Google notices will warn search users of malware

Google has discovered it can identify computers infected with some malware by the proxies used to handle search requests

Google has started warning some search users of malware on their computers, after it found unusual search traffic coming through a small number of intermediary servers called proxies.

The company said in a post on its online security blog that the particular malware causes infected computers to send traffic to Google through the proxies.

Google is putting up a notification at the top of Google web search results to users whose traffic is coming through the proxies. The notice warns uses that their computer is infected with software that intercepts their connection with Google and other sites, Damian Menscher , a Google security engineer said in the post.

Google hopes to work with users to help them update their antivirus software and remove the infections.

"I think what Google is doing should be applauded, as anything which warns computer users about genuine malware threats has to be a good thing," said Graham Cluley, senior technology consultant at security firm Sophos."But, sadly and inevitably, there is the potential for cybercriminals to mimic the Google warning and direct users to dangerous downloads," Cluley said.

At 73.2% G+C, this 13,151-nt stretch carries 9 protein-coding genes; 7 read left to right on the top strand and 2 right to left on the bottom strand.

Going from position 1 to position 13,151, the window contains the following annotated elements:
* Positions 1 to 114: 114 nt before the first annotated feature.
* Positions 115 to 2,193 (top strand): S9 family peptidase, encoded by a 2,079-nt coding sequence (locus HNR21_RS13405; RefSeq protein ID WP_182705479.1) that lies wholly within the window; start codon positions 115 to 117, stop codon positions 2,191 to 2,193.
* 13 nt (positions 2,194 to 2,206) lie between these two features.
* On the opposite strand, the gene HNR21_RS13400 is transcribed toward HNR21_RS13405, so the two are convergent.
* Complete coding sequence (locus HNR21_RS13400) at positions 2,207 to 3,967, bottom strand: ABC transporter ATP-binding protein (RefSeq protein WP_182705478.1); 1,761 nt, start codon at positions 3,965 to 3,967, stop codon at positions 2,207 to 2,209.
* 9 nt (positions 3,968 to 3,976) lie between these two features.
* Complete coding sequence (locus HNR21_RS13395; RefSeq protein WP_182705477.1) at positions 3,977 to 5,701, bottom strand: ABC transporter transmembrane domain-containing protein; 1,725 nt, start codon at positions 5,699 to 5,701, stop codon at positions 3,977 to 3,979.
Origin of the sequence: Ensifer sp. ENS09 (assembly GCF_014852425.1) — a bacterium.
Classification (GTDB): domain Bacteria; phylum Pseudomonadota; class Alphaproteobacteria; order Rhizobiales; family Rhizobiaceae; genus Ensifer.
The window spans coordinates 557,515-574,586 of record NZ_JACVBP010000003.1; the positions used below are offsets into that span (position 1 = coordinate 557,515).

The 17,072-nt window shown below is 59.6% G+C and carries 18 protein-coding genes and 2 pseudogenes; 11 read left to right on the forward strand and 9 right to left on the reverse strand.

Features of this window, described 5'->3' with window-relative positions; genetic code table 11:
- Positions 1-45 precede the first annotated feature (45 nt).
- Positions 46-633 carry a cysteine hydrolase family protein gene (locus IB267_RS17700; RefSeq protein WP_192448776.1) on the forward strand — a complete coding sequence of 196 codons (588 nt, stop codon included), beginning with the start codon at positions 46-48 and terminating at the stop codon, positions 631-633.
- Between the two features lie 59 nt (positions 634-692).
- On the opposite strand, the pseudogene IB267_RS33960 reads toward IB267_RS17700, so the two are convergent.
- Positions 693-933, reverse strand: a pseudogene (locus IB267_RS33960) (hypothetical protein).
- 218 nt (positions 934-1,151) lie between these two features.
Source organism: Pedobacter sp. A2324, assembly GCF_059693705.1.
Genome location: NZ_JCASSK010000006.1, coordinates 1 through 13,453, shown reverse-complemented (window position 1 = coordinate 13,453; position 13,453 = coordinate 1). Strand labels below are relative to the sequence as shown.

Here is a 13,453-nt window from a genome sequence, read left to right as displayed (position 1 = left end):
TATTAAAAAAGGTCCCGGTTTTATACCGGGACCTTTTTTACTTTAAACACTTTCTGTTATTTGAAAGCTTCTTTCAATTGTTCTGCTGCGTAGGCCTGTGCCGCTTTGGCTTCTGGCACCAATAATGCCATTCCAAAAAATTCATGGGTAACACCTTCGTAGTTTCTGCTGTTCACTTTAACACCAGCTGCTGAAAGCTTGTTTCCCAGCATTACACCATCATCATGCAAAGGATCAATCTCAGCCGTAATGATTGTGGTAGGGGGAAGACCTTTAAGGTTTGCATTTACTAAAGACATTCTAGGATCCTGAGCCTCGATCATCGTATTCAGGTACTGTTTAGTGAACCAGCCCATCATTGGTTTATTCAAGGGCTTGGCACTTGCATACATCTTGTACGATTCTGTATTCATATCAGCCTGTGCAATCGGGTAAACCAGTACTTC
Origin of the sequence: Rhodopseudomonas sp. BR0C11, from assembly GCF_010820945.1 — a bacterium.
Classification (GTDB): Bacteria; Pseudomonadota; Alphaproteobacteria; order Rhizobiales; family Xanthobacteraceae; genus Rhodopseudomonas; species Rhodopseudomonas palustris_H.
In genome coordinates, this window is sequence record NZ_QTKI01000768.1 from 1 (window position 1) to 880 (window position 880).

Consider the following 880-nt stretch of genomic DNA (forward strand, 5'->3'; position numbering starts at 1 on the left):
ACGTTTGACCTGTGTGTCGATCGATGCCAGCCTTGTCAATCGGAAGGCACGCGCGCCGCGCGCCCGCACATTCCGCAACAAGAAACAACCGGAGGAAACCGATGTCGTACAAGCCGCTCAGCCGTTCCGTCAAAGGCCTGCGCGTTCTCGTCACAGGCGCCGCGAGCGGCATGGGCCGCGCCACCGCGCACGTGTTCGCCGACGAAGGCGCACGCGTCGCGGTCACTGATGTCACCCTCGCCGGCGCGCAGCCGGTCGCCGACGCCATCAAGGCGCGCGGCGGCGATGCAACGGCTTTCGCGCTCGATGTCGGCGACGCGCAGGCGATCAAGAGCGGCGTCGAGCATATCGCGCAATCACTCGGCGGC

However, that alone shouldn't discourage Google from warning its users when it believes it has identified a security problem, he said.

Google said it found the unusual search traffic while doing routine maintenance on one of its data centers. After collaborating with security engineers at several companies that were sending the modified traffic, Google determined that the computers exhibiting this behavior were infected with a particular strain of malware.

Menscher did not provide details on the malware.

John Ribeiro covers outsourcing and general technology breaking news from India for The IDG News Service. Follow John on Twitter at @Johnribeiro. John's e-mail address is john_ribeiro@idg.com

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Tags internetmalwareGooglesearch enginesInternet service providers

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John Ribeiro

IDG News Service
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